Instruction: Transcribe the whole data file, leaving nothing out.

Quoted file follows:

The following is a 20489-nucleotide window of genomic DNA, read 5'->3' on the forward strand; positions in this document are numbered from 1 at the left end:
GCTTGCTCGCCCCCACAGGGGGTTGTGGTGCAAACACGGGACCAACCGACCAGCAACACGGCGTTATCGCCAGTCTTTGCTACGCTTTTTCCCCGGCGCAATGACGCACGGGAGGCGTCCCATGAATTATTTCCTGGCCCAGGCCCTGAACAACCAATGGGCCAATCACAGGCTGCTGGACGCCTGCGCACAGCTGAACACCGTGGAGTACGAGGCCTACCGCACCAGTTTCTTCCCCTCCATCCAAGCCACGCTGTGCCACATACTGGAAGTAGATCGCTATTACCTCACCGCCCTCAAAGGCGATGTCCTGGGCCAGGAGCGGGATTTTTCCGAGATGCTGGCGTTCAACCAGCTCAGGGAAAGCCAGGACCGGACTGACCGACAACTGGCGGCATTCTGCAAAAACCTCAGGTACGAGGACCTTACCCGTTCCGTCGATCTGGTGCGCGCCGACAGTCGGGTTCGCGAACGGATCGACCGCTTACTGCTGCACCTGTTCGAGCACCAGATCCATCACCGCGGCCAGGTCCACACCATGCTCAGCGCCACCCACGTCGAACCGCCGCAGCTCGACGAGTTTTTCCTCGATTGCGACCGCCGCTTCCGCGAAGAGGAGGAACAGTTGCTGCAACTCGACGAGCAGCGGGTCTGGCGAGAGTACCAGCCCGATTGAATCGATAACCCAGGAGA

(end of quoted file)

The following is a 20489-nucleotide window of genomic DNA, read 5'->3' on the forward strand; positions in this document are numbered from 1 at the left end:
GCTTGCTCGCCCCCACAGGGGGTTGTGGTGCAAACACGGGACCAACCGACCAGCAACACGGCGTTATCGCCAGTCTTTGCTACGCTTTTTCCCCGGCGCAATGACGCACGGGAGGCGTCCCATGAATTATTTCCTGGCCCAGGCCCTGAACAACCAATGGGCCAATCACAGGCTGCTGGACGCCTGCGCACAGCTGAACACCGTGGAGTACGAGGCCTACCGCACCAGTTTCTTCCCCTCCATCCAAGCCACGCTGTGCCACATACTGGAAGTAGATCGCTATTACCTCACCGCCCTCAAAGGCGATGTCCTGGGCCAGGAGCGGGATTTTTCCGAGATGCTGGCGTTCAACCAGCTCAGGGAAAGCCAGGACCGGACTGACCGACAACTGGCGGCATTCTGCAAAAACCTCAGGTACGAGGACCTTACCCGTTCCGTCGATCTGGTGCGCGCCGACAGTCGGGTTCGCGAACGGATCGACCGCTTACTGCTGCACCTGTTCGAGCACCAGATCCATCACCGCGGCCAGGTCCACACCATGCTCAGCGCCACCCACGTCGAACCGCCGCAGCTCGACGAGTTTTTCCTCGATTGCGACCGCCGCTTCCGCGAAGAGGAGGAACAGTTGCTGCAACTCGACGAGCAGCGGGTCTGGCGAGAGTACCAGCCCGATTGAATCGATAACCCAGGAGA